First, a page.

How I Re-Built My Own Kitchen (after a leak) | Pretty Handy Girl

2013 Could be called the year of the kitchen renovation in our house. Or the year that nearly killed me. Or the luckiest year of our lives. I’m still debating the title. What I do know is that, I decided to take on my biggest DIY project to date. I re-built my own kitchen from bare studs and subfloor.

It started one morning as I was confronted with a foul odor. It’s only describable as that odor that usually lives in the high school gym locker room. I thought my 9 year old son’s feet were starting to stink. Unfortunately a stinky pair of shoes wasn’t the culprit, it turned out to be a very minor leak that turned into a very big kitchen renovation. We persevered through 45 days without a washer and dryer and many months without a kitchen. But, it was like being a contestant in Survivor. I lasted the year of construction; the set backs and sore muscles; and in the end I was rewarded with a brand new kitchen!

Today, I walk into our beautiful kitchen and I know it was all worth it! It was worth all the sweat equity, the daily Advil doses, and the tree falling on the house. If you want to reminisce with me as I recap my kitchen renovation of 2013, here’s your ticket to all the tutorials and posts: Read more

Today I am so excited to have the very talented Sarah joining us with a fabulous très frugal DIY gift idea. Sarah is the creative genius behind Sarah M. Dorsey Designs. I am in love with her design style in her home. The coolest thing about Sarah’s designs is that she achieves them on a super frugal budget. Today she’ll show us how to make marbled picture frames in no time for only a few bucks.


Hi PHG Friends!! This is Sarah from Sarah M. Dorsey Designs. I’m so excited and honored to be here sharing a simple DIY gift idea.

Today may be Black Friday, but instead of buying a gift, think about making a gift. Handmade gifts mean so much more (at least to me 🙂  Plus you’ll save yourself the aggravation of crowded stores. A win win!

I love the variety of marble paper – adding that to a plain picture frame truly makes them one of a kind! Here’s how I did it.


  • 1 sheet of marble paper (available at paper source and blick art supply)
  • Mod Podge
  • Frame (recommend straight front and sides) ** Tip: check your local thrift store for frames, I was able to these for about $1 each
  • Brush
  • Cutting supplies: scissors, cutting mat, xacto knife, metal ruler

Instructions: Read more


Whether you are looking for a quick and easy gift idea or want to make this for yourself, this DIY State Capital Rustic Tray was fun to make and easy to create!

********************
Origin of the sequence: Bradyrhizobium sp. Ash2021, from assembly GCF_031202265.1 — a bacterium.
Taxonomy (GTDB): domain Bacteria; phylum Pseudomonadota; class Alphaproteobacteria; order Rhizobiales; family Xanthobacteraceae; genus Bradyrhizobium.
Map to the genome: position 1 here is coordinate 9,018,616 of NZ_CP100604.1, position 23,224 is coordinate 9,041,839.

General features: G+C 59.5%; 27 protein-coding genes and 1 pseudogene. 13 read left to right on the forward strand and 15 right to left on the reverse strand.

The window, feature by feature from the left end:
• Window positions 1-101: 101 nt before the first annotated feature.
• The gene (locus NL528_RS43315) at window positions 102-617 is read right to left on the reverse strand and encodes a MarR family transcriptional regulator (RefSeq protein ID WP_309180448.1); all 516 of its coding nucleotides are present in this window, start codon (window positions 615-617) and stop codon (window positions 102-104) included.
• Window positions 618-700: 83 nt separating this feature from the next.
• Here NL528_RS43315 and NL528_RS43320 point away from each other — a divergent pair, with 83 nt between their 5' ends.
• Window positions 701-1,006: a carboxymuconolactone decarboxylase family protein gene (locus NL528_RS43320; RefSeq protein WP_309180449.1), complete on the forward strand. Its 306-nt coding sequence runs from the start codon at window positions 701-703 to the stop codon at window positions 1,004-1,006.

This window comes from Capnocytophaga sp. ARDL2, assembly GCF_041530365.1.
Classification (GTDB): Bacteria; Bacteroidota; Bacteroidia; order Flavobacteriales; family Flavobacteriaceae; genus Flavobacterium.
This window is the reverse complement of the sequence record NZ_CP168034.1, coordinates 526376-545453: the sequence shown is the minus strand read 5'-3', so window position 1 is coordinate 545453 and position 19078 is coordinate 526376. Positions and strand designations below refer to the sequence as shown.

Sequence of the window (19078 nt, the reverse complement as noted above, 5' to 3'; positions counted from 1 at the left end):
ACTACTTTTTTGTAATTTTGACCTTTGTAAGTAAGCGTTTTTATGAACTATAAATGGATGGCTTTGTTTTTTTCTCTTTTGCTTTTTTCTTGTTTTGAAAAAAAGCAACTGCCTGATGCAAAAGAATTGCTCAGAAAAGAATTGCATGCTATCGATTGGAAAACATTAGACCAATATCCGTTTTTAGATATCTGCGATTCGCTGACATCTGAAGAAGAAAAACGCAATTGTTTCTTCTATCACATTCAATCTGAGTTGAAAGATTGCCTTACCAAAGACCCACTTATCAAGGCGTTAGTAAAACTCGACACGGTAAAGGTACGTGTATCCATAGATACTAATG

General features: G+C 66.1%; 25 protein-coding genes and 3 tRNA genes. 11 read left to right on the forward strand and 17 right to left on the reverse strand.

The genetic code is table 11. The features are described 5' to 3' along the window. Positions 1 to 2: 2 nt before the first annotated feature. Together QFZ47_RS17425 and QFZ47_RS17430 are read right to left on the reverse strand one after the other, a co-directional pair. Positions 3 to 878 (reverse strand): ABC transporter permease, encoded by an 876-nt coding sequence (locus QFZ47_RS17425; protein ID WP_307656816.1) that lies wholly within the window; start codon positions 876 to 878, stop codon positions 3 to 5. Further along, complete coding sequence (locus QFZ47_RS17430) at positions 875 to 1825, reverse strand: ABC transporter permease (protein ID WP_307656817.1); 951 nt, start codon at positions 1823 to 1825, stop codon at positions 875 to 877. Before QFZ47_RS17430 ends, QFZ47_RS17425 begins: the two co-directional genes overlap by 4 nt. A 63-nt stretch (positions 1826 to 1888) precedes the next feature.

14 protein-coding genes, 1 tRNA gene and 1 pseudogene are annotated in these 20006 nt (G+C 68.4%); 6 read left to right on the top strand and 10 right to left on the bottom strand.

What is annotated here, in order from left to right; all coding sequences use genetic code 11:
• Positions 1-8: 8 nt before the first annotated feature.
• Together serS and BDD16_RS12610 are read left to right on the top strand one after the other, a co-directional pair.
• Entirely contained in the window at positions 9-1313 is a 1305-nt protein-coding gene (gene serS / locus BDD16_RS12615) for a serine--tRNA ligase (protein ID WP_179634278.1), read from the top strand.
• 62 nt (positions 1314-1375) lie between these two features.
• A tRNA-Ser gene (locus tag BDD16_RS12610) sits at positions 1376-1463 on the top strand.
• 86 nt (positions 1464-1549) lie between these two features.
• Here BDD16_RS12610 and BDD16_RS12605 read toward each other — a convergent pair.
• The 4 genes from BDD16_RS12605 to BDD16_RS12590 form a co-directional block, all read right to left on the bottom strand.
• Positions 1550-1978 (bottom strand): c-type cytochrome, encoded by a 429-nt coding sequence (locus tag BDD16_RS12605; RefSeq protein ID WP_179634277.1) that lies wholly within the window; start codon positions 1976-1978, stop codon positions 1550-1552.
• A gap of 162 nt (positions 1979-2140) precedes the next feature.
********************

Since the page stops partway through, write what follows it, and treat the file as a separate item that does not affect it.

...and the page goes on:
DIY State Capital Rustic Tray

Are you proud of your hometown? Want to create a personalized gift tray for someone you love. Today I have a special project you’re going to love!



(I’ve included affiliate links for your convenience. I earn a small percentage from a purchase using these links. There is no additional cost to you. You can read more about affiliate links here.)

Optional: Scrap of pegboard

Instructions to Make DIY State Capital Rustic Tray:

Visit that turns maps into works of art! Simply enter your city, state or favorite location and watch as it instantly turns into a watercolor drawing! When you have the view you want, download the graphic to your computer.

If you wish, you can play with the hue and saturation of your image in your photo editing software.


For fun and more graphic interest, I added “Raleigh, NC” (using Sketch Block font) and the global coordinates for my capital city. Plus, the date Raleigh was founded. (All available at Wikipedia.)


Print your map onto paper and use the x-acto knife and metal ruler to cut out the map.


Cut out a piece of plywood (or board) the same dimension as your map. (I used a circular saw and the Kreg Rip Cut, but you can use a table saw, jig saw, or have Lowe’s cut a board for you.) Sand the board to remove any splinters.


Check your map printout against the base and trim the map if needed.


Cut one end of a 1×3″ board at a 45 degree angle using the miter saw. (Never used a miter saw before? Watch this video tutorial to learn how to use a miter saw.)